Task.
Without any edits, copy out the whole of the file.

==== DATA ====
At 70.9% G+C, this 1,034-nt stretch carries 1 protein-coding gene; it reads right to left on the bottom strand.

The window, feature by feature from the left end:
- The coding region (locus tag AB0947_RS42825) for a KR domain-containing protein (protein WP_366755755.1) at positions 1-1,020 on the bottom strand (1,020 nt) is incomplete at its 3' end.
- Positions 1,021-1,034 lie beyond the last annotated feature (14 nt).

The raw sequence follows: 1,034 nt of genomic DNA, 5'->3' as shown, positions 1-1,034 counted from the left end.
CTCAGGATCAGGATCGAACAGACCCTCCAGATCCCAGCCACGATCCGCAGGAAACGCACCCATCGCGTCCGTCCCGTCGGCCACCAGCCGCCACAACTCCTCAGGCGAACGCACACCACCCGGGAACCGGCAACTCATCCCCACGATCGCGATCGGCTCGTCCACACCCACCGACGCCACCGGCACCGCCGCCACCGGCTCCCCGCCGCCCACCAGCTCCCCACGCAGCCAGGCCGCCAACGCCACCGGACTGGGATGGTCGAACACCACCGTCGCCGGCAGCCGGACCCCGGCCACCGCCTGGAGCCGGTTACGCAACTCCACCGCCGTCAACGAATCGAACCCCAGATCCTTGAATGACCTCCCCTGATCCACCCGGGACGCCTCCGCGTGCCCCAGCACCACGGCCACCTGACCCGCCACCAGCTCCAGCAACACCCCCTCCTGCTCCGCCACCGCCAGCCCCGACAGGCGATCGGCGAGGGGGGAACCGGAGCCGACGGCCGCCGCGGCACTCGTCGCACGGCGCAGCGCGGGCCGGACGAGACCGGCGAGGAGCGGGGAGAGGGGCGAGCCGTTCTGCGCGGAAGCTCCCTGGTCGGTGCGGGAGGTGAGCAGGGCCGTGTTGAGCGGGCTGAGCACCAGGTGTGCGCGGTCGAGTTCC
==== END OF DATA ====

At 70.9% G+C, this 1,034-nt stretch carries 1 protein-coding gene; it reads right to left on the bottom strand.

The window, feature by feature from the left end:
- The coding region (locus tag AB0947_RS42825) for a KR domain-containing protein (protein WP_366755755.1) at positions 1-1,020 on the bottom strand (1,020 nt) is incomplete at its 3' end.
- Positions 1,021-1,034 lie beyond the last annotated feature (14 nt).

The raw sequence follows: 1,034 nt of genomic DNA, 5'->3' as shown, positions 1-1,034 counted from the left end.
CTCAGGATCAGGATCGAACAGACCCTCCAGATCCCAGCCACGATCCGCAGGAAACGCACCCATCGCGTCCGTCCCGTCGGCCACCAGCCGCCACAACTCCTCAGGCGAACGCACACCACCCGGGAACCGGCAACTCATCCCCACGATCGCGATCGGCTCGTCCACACCCACCGACGCCACCGGCACCGCCGCCACCGGCTCCCCGCCGCCCACCAGCTCCCCACGCAGCCAGGCCGCCAACGCCACCGGACTGGGATGGTCGAACACCACCGTCGCCGGCAGCCGGACCCCGGCCACCGCCTGGAGCCGGTTACGCAACTCCACCGCCGTCAACGAATCGAACCCCAGATCCTTGAATGACCTCCCCTGATCCACCCGGGACGCCTCCGCGTGCCCCAGCACCACGGCCACCTGACCCGCCACCAGCTCCAGCAACACCCCCTCCTGCTCCGCCACCGCCAGCCCCGACAGGCGATCGGCGAGGGGGGAACCGGAGCCGACGGCCGCCGCGGCACTCGTCGCACGGCGCAGCGCGGGCCGGACGAGACCGGCGAGGAGCGGGGAGAGGGGCGAGCCGTTCTGCGCGGAAGCTCCCTGGTCGGTGCGGGAGGTGAGCAGGGCCGTGTTGAGCGGGCTGAGCACCAGGTGTGCGCGGTCGAGTTCC